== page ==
So, in architecture, the moderns defaced the great cities of Europe and the U.S., erecting straight-line buildings, because straight lines are very mathematical and science is writ in the language of mathematics.  The new buildings stood, free of superfluous sentiment, unadorned and uncompromised by the plazas on which they intruded — plazas that embraced monuments to the past and stately palaces from another time.

So too in psychology, the moderns erased those inner features by which heroes can be distinguished from those who go-along-to-get-along.  They did this scientifically – or so they said, whether crediting their findings to Freud or to the Behaviorists.  Decoding action and motivation, they tracked them down the slope to starting points below the level of conscious understanding and choice.  The psyche began to look as unsightly as the city.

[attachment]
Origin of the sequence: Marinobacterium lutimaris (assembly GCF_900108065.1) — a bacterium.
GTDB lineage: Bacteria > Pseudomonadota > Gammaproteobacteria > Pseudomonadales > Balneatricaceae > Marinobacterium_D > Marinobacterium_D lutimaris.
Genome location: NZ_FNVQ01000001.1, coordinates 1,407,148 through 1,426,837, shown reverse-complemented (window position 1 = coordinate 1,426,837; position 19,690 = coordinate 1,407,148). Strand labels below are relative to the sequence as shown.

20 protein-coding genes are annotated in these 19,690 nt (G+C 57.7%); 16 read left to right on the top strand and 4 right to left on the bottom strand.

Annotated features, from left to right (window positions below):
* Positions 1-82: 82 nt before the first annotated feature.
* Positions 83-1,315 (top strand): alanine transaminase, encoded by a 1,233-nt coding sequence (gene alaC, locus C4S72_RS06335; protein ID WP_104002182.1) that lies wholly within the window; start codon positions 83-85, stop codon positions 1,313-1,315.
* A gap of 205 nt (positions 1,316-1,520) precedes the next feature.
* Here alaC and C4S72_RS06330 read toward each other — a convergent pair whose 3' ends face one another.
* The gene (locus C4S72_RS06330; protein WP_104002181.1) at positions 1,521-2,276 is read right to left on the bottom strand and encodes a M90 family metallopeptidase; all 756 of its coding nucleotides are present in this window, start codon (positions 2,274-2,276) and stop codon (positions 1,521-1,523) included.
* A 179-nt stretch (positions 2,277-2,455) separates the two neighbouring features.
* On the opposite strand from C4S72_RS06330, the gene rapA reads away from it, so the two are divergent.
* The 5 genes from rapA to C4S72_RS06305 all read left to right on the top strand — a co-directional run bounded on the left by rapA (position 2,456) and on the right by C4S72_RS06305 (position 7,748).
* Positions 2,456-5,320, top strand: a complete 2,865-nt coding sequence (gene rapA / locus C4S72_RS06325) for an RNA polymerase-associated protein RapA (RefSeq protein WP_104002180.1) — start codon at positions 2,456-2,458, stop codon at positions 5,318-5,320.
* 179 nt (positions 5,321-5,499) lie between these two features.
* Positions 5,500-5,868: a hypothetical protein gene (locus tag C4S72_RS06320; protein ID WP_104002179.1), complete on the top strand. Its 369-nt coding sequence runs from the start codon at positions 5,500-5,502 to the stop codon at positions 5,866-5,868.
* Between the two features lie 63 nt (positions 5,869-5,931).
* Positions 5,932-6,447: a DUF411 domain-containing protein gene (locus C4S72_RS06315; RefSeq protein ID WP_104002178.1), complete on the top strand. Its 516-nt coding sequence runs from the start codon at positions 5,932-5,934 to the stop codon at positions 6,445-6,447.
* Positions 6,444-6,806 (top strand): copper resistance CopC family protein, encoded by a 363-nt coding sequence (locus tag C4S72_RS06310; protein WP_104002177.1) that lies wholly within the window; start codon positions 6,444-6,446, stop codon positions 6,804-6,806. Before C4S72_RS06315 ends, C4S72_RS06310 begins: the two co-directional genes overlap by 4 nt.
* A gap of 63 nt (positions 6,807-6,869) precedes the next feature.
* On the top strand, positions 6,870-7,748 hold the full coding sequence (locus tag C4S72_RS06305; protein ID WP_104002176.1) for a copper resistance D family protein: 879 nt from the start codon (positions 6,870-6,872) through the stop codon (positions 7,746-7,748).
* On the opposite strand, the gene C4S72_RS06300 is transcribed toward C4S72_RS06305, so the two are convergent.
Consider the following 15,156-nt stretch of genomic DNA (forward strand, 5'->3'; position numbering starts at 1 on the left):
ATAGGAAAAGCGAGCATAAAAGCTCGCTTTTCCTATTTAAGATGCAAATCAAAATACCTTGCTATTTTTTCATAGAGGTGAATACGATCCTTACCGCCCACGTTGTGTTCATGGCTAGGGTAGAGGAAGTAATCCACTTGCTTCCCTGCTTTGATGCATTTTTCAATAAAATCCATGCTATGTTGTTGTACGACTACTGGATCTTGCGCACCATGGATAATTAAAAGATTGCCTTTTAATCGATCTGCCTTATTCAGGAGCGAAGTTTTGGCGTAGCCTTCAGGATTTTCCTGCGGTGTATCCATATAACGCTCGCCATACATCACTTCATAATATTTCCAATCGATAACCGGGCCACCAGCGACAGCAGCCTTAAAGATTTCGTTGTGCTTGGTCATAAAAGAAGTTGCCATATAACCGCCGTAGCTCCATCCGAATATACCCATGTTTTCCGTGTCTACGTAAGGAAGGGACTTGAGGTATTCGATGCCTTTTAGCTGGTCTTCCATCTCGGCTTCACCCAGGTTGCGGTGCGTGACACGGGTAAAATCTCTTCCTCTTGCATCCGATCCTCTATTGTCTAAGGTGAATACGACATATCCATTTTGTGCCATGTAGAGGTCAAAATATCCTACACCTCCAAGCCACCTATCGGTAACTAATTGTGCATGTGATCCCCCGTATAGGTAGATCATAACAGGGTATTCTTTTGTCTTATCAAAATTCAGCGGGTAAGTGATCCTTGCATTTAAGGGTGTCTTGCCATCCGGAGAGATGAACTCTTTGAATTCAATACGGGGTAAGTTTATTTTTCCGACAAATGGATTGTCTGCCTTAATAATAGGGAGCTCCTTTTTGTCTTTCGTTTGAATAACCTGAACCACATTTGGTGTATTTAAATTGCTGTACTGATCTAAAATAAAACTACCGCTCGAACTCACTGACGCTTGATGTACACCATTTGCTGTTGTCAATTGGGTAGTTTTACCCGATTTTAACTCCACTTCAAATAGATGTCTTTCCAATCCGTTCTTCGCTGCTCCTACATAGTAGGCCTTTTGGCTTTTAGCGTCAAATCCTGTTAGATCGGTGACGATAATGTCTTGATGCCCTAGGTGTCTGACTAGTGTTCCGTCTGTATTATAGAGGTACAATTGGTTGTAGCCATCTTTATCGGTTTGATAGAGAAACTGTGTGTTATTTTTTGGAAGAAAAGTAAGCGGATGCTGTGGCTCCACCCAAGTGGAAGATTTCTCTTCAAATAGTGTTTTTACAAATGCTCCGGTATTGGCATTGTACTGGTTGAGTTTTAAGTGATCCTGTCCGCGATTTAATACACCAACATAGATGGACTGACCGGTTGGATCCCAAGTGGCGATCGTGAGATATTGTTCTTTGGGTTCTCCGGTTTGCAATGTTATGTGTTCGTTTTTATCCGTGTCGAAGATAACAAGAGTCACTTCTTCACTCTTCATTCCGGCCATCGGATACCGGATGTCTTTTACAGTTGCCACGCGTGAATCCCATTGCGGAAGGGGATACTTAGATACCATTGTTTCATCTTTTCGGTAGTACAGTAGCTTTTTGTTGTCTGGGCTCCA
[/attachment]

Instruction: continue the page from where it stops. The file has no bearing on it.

And in philosophy, in Vienna or Cambridge University, the knower acknowledged no principle beyond what he thought that science admitted: observable facts and sentences recording such observations – plus the logical relations obtaining between such sentences and other sentences.

After a time, this principle too would break down, because the principle itself was not an observable fact and also excluded too much of what real talk includes.  But the long climb back has been slow and wary.  When consciousness is allowed in as a factor, it’s with a bit of embarrassment.